8th HEAD Meeting, 8-11 September, 2004
Session 28 Supernova Remnants and the Interstellar Medium
Oral, Friday, September 10, 2004, 11:00am-12:30pm

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[28.03] Galactic Positron Annihilation Radiation as observed with INTEGRAL/SPI

G. Weidenspointner, V. Lonjou, J. Knoedlseder, P. Jean, M. Allain, P. von Ballmoos, M.J. Harris, G.K. Skinner, G. Vedrenne (CESR, France), B.J. Teegarden, N. Gehrels (NASA/GSFC, USA), N. Guessoum (American Univeristy of Sharjah, UAE), V. Schoenfelder (MPE, Germany), C. Chapuis, P. Durouchoux (CEA Saclay, France), E. Cisana, M. Valesia (IASF CNR, Italy)

The origin of the positrons whose annihilation gives rise to an appreciable flux of gamma rays from the central regions of our Galaxy is one of the mysteries of high energy astrophysics. SPI, one of the two main instruments on board the INTEGRAL observatory, is uniquely suited to study this positron annihilation radiation. It is a high resolution Ge spectrometer (FWHM 2.1 keV at 511 keV) which can image the sky at an angular resolution of about 3 degrees using a coded mask. Early in the mission, the 511 keV annihilation line has already been detected by SPI from the inner Galaxy. We summarize here 1.5 years of SPI observations of annihilation radiation, and discuss the implications of these results for the origin of positrons in the Galaxy.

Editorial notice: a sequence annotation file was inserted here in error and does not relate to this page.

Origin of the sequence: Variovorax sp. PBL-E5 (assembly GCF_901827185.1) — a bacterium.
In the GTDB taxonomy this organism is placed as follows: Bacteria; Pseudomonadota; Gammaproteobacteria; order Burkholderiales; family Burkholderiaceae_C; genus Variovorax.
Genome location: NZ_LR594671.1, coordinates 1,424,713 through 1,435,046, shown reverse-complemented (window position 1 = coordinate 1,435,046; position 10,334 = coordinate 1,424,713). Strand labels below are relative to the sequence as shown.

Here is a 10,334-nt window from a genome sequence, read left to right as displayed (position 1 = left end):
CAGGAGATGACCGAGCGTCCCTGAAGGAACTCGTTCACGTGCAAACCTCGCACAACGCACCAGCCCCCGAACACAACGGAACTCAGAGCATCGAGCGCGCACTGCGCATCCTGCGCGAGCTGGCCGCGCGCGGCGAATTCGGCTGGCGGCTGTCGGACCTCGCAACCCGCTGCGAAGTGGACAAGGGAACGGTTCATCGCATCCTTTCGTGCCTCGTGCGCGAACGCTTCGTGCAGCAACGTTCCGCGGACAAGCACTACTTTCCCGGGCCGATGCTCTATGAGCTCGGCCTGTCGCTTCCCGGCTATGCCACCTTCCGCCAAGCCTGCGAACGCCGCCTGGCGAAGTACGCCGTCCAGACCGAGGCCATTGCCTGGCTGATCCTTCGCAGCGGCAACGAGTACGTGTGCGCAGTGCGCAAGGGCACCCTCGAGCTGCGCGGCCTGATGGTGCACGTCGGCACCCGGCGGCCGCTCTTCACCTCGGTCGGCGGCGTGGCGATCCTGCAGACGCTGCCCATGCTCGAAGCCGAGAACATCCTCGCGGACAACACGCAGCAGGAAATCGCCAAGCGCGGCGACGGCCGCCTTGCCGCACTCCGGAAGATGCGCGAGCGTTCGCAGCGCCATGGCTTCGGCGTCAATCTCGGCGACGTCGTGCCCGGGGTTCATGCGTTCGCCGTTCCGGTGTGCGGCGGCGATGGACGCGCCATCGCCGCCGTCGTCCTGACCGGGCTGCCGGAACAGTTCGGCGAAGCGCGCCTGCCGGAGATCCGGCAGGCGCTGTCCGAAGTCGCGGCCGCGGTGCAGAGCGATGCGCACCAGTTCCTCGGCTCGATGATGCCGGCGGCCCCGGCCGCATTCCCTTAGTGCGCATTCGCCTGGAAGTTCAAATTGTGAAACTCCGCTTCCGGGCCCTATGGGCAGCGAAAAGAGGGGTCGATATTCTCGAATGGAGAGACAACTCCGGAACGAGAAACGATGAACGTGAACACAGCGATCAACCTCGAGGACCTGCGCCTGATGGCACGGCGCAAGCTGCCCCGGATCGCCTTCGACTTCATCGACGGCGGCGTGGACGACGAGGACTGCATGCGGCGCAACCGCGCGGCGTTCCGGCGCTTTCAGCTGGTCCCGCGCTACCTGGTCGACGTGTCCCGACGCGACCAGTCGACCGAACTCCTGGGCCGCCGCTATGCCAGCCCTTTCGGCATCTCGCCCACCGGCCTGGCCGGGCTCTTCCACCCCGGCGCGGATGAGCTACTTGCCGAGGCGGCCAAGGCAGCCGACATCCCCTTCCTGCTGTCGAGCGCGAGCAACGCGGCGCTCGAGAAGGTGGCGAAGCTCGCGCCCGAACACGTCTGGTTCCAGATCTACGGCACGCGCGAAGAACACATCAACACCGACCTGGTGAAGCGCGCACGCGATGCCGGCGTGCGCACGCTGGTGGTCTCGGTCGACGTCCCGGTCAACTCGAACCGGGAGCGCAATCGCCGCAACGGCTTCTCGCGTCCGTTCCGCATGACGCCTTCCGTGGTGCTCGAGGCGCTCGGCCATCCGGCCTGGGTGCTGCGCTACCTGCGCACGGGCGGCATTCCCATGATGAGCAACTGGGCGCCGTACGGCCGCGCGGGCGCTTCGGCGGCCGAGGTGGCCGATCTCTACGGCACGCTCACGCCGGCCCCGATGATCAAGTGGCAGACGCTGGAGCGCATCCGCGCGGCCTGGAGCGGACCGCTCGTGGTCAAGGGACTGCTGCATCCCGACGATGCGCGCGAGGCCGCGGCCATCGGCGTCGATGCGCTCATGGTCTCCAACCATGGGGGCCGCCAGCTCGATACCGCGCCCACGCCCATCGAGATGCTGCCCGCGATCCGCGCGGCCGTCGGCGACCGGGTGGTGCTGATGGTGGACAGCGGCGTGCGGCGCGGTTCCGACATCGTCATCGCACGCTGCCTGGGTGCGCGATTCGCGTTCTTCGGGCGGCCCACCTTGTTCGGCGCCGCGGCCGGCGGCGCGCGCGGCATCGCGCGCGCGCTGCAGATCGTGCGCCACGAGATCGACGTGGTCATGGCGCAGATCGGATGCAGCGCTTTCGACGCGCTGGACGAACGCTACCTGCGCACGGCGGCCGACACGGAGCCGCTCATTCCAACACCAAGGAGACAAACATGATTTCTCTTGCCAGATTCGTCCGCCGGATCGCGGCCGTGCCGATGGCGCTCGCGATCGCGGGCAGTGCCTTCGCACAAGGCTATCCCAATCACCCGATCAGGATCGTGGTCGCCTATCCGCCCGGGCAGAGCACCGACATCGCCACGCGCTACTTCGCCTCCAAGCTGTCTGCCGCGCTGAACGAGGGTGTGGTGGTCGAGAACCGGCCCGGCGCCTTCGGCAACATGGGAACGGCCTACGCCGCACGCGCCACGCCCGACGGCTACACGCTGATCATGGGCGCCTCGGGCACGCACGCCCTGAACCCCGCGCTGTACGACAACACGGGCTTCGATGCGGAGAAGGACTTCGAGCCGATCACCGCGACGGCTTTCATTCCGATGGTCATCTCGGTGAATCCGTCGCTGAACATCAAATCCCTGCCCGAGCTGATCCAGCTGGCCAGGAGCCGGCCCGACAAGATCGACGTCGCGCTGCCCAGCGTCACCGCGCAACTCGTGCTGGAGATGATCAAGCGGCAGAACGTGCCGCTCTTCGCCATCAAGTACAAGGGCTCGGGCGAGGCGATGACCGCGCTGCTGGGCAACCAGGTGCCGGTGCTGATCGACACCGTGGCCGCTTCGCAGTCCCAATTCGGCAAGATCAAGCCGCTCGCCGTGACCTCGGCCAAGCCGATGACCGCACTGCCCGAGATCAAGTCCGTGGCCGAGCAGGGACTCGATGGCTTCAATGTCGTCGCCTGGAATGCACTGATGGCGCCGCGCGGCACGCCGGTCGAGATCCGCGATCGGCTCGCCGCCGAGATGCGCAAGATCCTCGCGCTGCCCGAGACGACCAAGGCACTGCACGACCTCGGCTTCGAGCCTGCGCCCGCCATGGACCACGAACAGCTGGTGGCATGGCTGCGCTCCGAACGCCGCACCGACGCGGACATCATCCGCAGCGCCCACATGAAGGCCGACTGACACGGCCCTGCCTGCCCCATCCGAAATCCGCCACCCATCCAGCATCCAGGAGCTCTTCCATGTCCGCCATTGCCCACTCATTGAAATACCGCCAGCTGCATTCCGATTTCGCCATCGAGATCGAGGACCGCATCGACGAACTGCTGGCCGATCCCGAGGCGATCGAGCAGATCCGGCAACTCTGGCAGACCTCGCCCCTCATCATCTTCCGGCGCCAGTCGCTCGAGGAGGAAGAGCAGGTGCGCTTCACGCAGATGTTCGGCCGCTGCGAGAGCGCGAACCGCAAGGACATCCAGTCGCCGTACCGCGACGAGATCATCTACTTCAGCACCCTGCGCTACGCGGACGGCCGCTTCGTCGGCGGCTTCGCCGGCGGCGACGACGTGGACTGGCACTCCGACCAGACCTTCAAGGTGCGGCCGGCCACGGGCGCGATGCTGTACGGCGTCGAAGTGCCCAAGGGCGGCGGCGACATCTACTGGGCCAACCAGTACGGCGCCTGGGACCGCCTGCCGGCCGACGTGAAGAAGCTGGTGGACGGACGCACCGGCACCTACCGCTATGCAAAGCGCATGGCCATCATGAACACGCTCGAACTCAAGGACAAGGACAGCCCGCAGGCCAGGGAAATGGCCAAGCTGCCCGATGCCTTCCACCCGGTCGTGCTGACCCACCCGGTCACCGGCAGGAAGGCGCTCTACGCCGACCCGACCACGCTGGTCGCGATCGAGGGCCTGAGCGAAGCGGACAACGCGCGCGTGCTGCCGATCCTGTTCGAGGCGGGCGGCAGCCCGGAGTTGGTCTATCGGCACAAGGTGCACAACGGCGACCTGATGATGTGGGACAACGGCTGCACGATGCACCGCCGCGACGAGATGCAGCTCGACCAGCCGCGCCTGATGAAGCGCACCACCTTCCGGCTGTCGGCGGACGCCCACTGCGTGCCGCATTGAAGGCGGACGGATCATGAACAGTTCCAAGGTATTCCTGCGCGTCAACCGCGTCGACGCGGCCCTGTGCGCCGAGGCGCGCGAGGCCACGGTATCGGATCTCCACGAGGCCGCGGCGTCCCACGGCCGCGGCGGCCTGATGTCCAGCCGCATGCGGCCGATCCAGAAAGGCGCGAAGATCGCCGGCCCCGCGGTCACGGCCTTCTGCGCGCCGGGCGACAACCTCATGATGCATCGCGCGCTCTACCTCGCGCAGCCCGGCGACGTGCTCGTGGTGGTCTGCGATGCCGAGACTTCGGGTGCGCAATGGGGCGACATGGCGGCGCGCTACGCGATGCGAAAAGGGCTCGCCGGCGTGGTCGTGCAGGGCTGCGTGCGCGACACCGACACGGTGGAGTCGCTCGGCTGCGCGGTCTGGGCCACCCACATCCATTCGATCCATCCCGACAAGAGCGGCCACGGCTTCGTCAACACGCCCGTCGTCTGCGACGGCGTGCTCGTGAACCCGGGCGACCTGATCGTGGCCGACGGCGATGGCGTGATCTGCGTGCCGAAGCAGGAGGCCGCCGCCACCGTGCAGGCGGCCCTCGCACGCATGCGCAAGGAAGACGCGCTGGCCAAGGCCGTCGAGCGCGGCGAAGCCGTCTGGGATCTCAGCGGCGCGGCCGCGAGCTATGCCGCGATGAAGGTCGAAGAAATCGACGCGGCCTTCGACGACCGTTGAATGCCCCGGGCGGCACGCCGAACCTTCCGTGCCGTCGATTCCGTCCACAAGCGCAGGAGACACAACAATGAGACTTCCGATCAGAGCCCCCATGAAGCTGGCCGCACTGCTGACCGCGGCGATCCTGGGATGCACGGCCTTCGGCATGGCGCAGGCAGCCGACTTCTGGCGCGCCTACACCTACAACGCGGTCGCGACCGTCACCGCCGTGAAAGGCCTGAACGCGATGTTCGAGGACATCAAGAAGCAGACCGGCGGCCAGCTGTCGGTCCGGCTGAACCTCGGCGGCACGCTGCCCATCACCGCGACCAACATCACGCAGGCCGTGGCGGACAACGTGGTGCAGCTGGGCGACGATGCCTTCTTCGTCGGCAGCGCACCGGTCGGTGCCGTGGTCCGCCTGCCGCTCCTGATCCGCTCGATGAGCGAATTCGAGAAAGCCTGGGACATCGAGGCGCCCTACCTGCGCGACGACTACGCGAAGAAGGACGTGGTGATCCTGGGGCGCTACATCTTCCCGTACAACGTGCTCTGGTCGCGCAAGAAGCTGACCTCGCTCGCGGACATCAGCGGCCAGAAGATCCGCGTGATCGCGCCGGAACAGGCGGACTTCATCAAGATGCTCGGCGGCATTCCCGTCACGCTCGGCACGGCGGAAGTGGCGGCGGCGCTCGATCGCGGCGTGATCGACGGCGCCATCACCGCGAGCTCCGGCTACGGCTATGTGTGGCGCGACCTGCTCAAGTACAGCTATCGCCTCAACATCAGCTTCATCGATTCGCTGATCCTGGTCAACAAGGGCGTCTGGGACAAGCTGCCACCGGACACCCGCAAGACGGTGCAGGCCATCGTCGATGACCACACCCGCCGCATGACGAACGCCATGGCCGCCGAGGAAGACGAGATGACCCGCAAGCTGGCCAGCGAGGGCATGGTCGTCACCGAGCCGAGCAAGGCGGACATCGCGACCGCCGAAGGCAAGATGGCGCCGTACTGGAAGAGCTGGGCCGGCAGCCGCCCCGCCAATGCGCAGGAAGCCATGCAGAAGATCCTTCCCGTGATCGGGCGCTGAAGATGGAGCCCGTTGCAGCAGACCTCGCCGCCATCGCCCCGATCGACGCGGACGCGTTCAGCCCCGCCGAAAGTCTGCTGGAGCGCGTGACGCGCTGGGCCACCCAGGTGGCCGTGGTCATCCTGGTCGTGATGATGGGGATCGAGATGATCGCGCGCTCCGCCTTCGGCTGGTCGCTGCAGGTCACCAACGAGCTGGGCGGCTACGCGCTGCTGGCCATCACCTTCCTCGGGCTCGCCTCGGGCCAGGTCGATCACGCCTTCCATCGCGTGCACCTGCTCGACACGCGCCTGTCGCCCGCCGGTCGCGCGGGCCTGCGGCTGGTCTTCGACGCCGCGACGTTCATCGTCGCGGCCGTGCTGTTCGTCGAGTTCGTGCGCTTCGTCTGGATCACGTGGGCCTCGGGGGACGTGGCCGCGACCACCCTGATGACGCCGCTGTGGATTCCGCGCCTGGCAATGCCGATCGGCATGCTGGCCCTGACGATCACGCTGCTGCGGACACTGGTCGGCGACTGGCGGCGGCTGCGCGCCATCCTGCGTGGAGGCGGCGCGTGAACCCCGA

G.W. acknowledges funding by ESA through an external fellowship.

The author(s) of this abstract have provided an email address for comments about the abstract: Georg.Weidenspointner@cesr.fr

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Bulletin of the American Astronomical Society, 36 #3
© 2004. The American Astronomical Soceity.